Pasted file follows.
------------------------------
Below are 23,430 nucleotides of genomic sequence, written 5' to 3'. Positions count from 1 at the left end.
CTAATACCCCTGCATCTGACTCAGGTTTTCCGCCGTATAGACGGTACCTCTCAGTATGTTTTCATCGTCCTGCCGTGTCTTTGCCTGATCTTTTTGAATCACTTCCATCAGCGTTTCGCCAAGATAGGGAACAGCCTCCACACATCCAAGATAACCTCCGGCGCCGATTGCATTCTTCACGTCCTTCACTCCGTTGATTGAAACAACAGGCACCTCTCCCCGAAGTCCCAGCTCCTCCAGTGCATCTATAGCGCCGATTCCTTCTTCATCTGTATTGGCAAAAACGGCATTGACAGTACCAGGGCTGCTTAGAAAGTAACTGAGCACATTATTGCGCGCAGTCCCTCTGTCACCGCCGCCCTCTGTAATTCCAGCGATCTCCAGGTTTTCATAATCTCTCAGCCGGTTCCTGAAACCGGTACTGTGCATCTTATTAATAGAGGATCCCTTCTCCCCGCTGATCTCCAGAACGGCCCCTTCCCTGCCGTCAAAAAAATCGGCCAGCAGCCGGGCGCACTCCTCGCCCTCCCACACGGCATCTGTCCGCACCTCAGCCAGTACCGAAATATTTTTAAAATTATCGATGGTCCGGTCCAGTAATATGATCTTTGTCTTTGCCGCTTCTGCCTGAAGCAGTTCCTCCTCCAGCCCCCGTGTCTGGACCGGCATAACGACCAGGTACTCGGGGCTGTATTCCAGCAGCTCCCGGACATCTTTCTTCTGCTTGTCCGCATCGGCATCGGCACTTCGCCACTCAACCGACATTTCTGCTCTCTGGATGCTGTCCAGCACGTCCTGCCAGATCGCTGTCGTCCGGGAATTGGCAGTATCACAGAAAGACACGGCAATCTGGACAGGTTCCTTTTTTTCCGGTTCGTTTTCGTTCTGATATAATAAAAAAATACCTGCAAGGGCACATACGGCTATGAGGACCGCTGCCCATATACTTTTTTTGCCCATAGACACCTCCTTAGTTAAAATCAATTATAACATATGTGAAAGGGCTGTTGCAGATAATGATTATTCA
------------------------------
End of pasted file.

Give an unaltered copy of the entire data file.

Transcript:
Below are 23,430 nucleotides of genomic sequence, written 5' to 3'. Positions count from 1 at the left end.
CTAATACCCCTGCATCTGACTCAGGTTTTCCGCCGTATAGACGGTACCTCTCAGTATGTTTTCATCGTCCTGCCGTGTCTTTGCCTGATCTTTTTGAATCACTTCCATCAGCGTTTCGCCAAGATAGGGAACAGCCTCCACACATCCAAGATAACCTCCGGCGCCGATTGCATTCTTCACGTCCTTCACTCCGTTGATTGAAACAACAGGCACCTCTCCCCGAAGTCCCAGCTCCTCCAGTGCATCTATAGCGCCGATTCCTTCTTCATCTGTATTGGCAAAAACGGCATTGACAGTACCAGGGCTGCTTAGAAAGTAACTGAGCACATTATTGCGCGCAGTCCCTCTGTCACCGCCGCCCTCTGTAATTCCAGCGATCTCCAGGTTTTCATAATCTCTCAGCCGGTTCCTGAAACCGGTACTGTGCATCTTATTAATAGAGGATCCCTTCTCCCCGCTGATCTCCAGAACGGCCCCTTCCCTGCCGTCAAAAAAATCGGCCAGCAGCCGGGCGCACTCCTCGCCCTCCCACACGGCATCTGTCCGCACCTCAGCCAGTACCGAAATATTTTTAAAATTATCGATGGTCCGGTCCAGTAATATGATCTTTGTCTTTGCCGCTTCTGCCTGAAGCAGTTCCTCCTCCAGCCCCCGTGTCTGGACCGGCATAACGACCAGGTACTCGGGGCTGTATTCCAGCAGCTCCCGGACATCTTTCTTCTGCTTGTCCGCATCGGCATCGGCACTTCGCCACTCAACCGACATTTCTGCTCTCTGGATGCTGTCCAGCACGTCCTGCCAGATCGCTGTCGTCCGGGAATTGGCAGTATCACAGAAAGACACGGCAATCTGGACAGGTTCCTTTTTTTCCGGTTCGTTTTCGTTCTGATATAATAAAAAAATACCTGCAAGGGCACATACGGCTATGAGGACCGCTGCCCATATACTTTTTTTGCCCATAGACACCTCCTTAGTTAAAATCAATTATAACATATGTGAAAGGGCTGTTGCAGATAATGATTATTCA